The return targets, of course, vary dramatically between clients. HSBC finds Japanese clients are happy with 2% when deposit rates can be negative 20 to 40bps, while UK investment grade risks would be looking for 3-4% returns, says Boulind. “Some higher risk fixed income portfolios are targeting 7% to 10% and the portfolios would be very heavy in high yield, and local currency emerging market debt as well as long/short derivative strategies,” he says.
Is there a difference between US managers and European when it comes to multi-strategy credit? The experiences of fund managers have been different and moving away from such biases can be difficult. “There is no doubt that Europe is far more global and far more willing to invest in the emerging markets and seeing the world holistically,” says Michele.
As he points out, US investors have the benefit of domestic bond markets that are big, broad and deep. “It is not simply an investment grade corporate market,” he says. “There is an enormous high-yield market, there is an enormous securitised market, there is an enormous loan market and problem-credit market.”
That breadth of domestic fixed-income markets does not yet exist in Europe. There are, for example, hundreds of US high-yield issues, but only a fraction in Europe. Moreover, Scott points out, when you add in dollar debt issues by emerging market borrowers, the global fixed-income universe can be seen to be dominated by dollar exposures.
Attitudes to emerging markets also differ between US and European investors, again reflecting historical experiences. There is evidence that US investors are less comfortable with emerging market debt. The US has historically viewed Mexico as the closest emerging market investment opportunity, points out Michele. “It is right there on the border, investors are getting an emerging market economy, currency and yield that over the decades has converged. When you come to Europe, people look around the world and are not so biased towards Latin America.” But with the Trump administration still trying to build a wall and engaging in trade battles with China and others, appetite in the US for emerging markets has dulled. Michele himself sees the greatest mispricing in local emerging market debt.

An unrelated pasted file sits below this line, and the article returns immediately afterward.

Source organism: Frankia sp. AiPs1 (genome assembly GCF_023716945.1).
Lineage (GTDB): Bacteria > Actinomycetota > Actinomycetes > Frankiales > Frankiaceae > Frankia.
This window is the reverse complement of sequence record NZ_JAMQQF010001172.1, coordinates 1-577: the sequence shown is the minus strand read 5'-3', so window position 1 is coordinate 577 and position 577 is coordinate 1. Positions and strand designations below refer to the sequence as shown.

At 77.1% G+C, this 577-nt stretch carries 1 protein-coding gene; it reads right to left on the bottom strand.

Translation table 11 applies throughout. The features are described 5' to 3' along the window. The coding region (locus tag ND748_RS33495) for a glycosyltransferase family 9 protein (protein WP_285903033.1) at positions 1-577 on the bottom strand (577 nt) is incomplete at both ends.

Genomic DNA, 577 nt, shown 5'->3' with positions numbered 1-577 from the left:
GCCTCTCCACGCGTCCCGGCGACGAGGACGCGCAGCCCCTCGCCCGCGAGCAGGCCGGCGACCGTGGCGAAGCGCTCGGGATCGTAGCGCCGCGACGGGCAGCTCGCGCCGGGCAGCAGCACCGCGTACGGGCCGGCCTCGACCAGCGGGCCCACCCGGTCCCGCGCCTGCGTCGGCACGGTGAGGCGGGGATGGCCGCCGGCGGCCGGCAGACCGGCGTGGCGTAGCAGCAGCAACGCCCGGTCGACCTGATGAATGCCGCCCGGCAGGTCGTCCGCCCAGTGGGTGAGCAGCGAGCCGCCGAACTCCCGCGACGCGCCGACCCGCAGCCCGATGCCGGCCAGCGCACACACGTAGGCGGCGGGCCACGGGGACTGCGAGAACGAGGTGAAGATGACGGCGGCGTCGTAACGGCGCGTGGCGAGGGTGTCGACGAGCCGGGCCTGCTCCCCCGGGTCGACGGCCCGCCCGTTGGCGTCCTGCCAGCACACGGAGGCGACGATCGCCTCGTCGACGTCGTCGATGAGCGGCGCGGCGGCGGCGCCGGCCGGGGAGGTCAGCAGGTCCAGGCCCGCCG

Jan Dehn, head of research at Ashmore, argues that the unwinding of QE and the resulting global renormalisation of relative asset valuations can be likened to the waters of a tsunami being driven back to the oceans. That force will, he argues, prove to be the dominating long-term factor favouring emerging markets over developed markets. How much exposure managers feel comfortable with giving to emerging market debt, though, may be a function of how much short-term volatility their clients are willing to take.
For multi-strategy managers, though, the key distinction between running portfolios for US versus European clients, is that European clients face a 3% or so hedging cost for dollar assets. US clients by contrast, have no inhibitions about purchasing euro assets and foreign currency hedging is not a problem at present. What it means for managers such as HSBC, says Boulind, is that if they like a specific emerging market credit such as Pemex, the Mexican oil company, they may prefer euro-denominated bonds for European clients if they are issued by such companies.
Whatever the global expertise may be of the largest fixed-income managers, it is clear that institutional investors seeking multi-strategy credit managers do need to explore what lies beneath the bonnet when it comes to selecting a manager.